4 steps in guiding your child to set New Year's resolutions
Help your child set - and follow through his new year's resolutions. This easy 4-step guide will come in handy.
As with any important conversation, a conducive environment is key in the goal-setting process. Find a relatively quiet space where you can talk freely about New Year's resolutions without being disturbed.
The right timing is also equally important – both you and your child need to be in an unhurried and relaxed frame of mind to fully reflect on the past year, and give proper thought on plans for the year ahead.
One fun idea is to turn this into an annual one-on-one date with your child that he can look forward to as a yearly tradition. You may want to get all dressed up and visit a restaurant, or keep it simple and enjoy a cup of coffee at your child’s favourite café.
Steer the conversation in a positive manner. As parents, there can be a natural inclination to focus on the issues we feel our children need to improve on or ‘fix’.
Fight the urge to point out slip-ups or areas where you feel your child has fallen short. Instead, start the conversation by praising your child for specific areas where they have clearly exhibited effort this year – while they may not have achieved outstanding results by our standards, praising their effort and intent will reinforce the value of hard work. Your child will also be more open to hearing about areas for improvement later on in the conversation.
In our fast-paced and hectic society, it’s rare that we set aside time to slow down and reflect on the year that has gone by. Yet, this is a vital exercise to ensure that we do not repeat the mistakes of the past and identify the right steps to take in future. Inculcating this art of self-examination will make your child more self-aware and help them identify their own strengths and weaknesses.
Some questions to pose to your child in crafting his New Year's resolutions:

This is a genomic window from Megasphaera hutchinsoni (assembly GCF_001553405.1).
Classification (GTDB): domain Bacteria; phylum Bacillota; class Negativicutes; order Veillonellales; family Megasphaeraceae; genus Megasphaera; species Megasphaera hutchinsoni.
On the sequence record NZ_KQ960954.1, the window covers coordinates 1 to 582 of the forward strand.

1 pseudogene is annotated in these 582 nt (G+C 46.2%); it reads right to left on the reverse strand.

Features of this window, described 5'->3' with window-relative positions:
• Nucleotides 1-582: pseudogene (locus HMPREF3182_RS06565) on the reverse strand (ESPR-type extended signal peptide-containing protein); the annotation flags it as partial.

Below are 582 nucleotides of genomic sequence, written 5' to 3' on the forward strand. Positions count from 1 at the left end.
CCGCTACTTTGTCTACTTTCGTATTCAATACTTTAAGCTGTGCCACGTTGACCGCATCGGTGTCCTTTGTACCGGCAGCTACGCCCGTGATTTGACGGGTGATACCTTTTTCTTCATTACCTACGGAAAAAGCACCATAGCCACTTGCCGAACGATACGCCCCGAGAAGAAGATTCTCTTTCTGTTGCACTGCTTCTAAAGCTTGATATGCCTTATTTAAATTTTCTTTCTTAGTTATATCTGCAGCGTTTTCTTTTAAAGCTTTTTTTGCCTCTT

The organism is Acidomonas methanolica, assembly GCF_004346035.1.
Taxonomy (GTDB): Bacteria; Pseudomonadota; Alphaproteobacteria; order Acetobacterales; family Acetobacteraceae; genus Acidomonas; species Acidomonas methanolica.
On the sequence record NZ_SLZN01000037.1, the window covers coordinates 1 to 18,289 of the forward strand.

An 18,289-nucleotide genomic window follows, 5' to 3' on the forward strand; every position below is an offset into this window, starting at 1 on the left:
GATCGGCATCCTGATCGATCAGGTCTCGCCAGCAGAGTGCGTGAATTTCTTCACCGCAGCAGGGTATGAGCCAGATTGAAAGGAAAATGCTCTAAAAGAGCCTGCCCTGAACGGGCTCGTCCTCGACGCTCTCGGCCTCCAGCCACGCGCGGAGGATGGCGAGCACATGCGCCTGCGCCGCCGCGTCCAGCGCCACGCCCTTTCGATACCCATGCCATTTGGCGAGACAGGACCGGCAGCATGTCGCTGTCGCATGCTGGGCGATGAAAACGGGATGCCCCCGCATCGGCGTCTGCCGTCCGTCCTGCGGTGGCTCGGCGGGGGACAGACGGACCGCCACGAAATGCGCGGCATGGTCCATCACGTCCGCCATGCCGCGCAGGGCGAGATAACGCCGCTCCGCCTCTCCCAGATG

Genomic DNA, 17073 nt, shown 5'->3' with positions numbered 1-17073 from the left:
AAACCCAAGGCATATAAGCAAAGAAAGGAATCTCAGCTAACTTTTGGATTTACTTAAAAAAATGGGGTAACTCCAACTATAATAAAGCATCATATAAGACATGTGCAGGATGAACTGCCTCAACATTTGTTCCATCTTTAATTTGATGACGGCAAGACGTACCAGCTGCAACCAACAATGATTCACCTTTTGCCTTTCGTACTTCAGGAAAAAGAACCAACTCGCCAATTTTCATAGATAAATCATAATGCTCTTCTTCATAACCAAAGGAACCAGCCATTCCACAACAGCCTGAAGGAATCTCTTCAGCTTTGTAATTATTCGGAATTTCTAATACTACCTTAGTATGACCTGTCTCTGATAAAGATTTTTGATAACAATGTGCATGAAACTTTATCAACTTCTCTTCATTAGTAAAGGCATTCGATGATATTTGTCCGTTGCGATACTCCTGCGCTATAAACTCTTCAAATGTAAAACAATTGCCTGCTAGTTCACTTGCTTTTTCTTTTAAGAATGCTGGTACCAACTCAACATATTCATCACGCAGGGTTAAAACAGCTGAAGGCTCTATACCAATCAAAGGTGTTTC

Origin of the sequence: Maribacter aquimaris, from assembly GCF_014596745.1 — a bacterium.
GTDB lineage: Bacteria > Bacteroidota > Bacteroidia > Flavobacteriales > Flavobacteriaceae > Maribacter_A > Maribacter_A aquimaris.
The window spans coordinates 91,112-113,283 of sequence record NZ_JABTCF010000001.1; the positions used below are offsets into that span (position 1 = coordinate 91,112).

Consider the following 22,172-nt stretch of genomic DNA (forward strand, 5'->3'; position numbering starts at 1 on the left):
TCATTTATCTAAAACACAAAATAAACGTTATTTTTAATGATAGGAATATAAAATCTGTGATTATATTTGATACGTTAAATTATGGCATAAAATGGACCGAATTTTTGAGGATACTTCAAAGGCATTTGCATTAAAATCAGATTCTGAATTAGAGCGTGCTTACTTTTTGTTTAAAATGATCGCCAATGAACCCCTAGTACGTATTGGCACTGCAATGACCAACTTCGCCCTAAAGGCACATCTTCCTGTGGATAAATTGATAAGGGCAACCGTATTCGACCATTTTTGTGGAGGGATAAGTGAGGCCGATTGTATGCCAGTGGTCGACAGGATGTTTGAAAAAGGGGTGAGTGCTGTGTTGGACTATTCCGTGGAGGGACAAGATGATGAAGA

- What was an area that you feel you did well in, or saw some progress this year?
- What was an area that you found the most challenging?
- What do you think is your best quality?
When setting goals for the New Year, here are some areas you can encourage your child to look at: family, faith, friendships and academics (for older children). Guide them to set one achievable and measurable goal for each important area of life.
For example, a pre-schooler might decide to make friends with the new kid in class, while a teenager might set the goal of attending weekly family dinners despite his busy school schedule.
The number of goals your child commits to, will depend on their age and maturity. Remind them that it is better to focus on a few areas and do those well, rather than set too many goals that overwhelm them.
Making and keeping New Year's resolutions is an on-going process, rather than a one-time event. For an older child, this is a wonderful opportunity to teach the value of accountability. Guide them by asking how they intend to follow up on each goal, and how frequently you should review them together.
You may also want to find your child a mentor, another trusted adult that they can share their plans with, and who will encourage them in their journey to bettering themselves.
Ultimately, setting New Year’s resolutions with your child is an invaluable experience in connecting with your child and getting a deeper look at their thoughts, dreams and even fears. Using this precious opportunity wisely will certainly strengthen your parent-child bond!
Used with permission from Focus on the Family Singapore. For more information on family life resources and workshops, visit www.family.org.sg.
© 2015 Focus on the Family Singapore. All rights reserved.